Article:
One of the many pitfalls that emerge when people think of indie music is thinking that it has to sound like Wavves, Sonic Youth, or Sleigh Bells: music where, even if you have a hook, the production can’t exist, the songs have to be loaded in feedback, or distorted in the harshest way possible. Heaven forbid you sound accessible.
Today’s band, The Perms, won’t hear any of that. Sofia Nights proudly embraces hooks without covering them in too-cool sludge or amateur no-fi production; it’s the kind of record that goes down smooth on the first listen, and only gets sharper after that. “High School High” is a bright slice of Weezer-like distortion matched with that band’s charm and some sweet Beach Boy harmonies. As a whole, Sofia Nights nails the sweet spot between indie rock, radio alternative rock, and power pop. It has power pop and indie’s enthusiasm without any of the contrived quirk of whoever’s trying to be Belle and Sebastian, but hits surprisingly heavy.
In fact, that was one of the more surprising elements of this album: it has riffs. Guitarist Chad Smith ([put your own Red Hot Chili Peppers/Will Ferrel joke here]) comes from the Rivers Cuomo school of alt rock guitar: just because you’re alternative doesn’t mean you should be afraid of solos. The band’s sole guitarist, Chad Smith tosses around bone-crunching riffs, grinding rhythms, and tasteful solos around the whole record. The classic rock stomp of “Mannheim” is particularly stellar.
Even if “alternative rock” became a nebulous term around 1995, it still sticks to The Perms pretty well. Most of the group’s strength comes from using the muscular band setup/pop songcraft dichotomy codified by Nirvana and carried on by the Foo Fighters. Of note, “Make It Through” and especially the attack-release riff of “Slipping Away” sound like the Foos in workout mode. But even more generally, the band’s able match rock energy and hooks to great effect on “Skin and Bones” and personal favorite “You I’m Thinking Of” (Sofia Nights has a particularly strong middle section).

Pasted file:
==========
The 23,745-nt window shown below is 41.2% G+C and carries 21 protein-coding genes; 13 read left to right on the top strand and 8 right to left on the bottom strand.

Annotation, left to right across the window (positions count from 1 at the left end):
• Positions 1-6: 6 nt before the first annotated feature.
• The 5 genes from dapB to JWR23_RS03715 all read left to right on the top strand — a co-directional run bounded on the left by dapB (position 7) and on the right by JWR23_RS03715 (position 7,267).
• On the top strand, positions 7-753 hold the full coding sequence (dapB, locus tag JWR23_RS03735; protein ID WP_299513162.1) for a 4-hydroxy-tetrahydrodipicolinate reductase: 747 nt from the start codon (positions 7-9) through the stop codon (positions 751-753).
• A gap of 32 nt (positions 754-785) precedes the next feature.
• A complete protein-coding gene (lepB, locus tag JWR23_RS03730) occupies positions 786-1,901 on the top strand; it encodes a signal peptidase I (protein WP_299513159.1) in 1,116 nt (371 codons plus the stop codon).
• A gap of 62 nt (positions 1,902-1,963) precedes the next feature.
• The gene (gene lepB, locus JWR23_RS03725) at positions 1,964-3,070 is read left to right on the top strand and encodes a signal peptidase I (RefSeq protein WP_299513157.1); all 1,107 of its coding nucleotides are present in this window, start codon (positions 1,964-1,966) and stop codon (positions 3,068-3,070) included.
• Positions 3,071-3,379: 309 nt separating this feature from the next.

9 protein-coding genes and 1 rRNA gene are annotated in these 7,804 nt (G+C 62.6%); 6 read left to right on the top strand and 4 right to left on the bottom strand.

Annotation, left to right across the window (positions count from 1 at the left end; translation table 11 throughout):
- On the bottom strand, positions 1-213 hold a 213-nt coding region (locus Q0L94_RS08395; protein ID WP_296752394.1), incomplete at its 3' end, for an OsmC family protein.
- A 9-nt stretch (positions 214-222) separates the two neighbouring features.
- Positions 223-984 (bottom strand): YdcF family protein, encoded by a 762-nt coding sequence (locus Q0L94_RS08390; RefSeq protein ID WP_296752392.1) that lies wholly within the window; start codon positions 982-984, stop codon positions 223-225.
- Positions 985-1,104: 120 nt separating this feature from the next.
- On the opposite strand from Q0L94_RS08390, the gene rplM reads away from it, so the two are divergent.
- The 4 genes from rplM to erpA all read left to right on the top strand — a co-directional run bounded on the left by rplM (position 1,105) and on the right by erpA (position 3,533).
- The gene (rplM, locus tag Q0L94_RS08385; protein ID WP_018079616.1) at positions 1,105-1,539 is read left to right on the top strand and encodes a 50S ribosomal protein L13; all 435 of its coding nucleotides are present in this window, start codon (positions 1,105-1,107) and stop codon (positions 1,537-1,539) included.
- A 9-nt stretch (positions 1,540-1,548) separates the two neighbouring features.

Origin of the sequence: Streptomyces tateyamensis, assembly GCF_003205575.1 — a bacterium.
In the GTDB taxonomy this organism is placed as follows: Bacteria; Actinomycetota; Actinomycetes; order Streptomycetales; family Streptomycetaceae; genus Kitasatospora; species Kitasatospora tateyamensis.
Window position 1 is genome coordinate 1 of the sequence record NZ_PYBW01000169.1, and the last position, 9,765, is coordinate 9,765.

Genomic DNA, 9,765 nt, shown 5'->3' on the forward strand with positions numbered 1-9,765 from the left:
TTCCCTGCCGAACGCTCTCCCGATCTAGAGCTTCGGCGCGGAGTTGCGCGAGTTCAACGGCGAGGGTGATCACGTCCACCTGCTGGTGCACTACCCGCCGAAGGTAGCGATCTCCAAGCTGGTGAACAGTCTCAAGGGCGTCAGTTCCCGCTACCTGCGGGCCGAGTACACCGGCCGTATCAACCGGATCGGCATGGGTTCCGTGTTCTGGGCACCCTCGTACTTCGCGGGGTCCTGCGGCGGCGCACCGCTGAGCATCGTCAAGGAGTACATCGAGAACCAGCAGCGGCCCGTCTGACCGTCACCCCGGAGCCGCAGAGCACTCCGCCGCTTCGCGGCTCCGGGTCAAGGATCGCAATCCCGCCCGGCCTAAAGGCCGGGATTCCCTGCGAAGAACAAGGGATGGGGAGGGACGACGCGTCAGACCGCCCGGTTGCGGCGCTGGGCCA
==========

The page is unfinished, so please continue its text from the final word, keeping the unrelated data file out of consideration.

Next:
What really saves Sofia Nights from being faceless, though, is the unabashed enthusiasm and happiness that these guys have for their music. It’s not like MGMT’s smirking delivery, or an Arcade Fire knockoff’s clumsy freewheeling, it’s just pure enjoyment. It shows up in extra snappy drum beats (another instrumental highlight), punchy basslines, and singalong choruses without the slightest trace of irony or detachment. These guys don’t make pop songs because it makes money, they make them because they want to.
Overall, Sofia Nights is a bouncy little record that cuts across the indie/pop/rock spectrum. At 10 songs, it’s pretty much filler free (“Live For Today” is a little unnecessary), but the album can sound a little stretched for ideas by the end. Anyone looking for deep thoughts is better served elsewhere, but if you’re looking for something fun, and a crowdpleaser at that, then The Perms and Sofia Nights deserve a listen.
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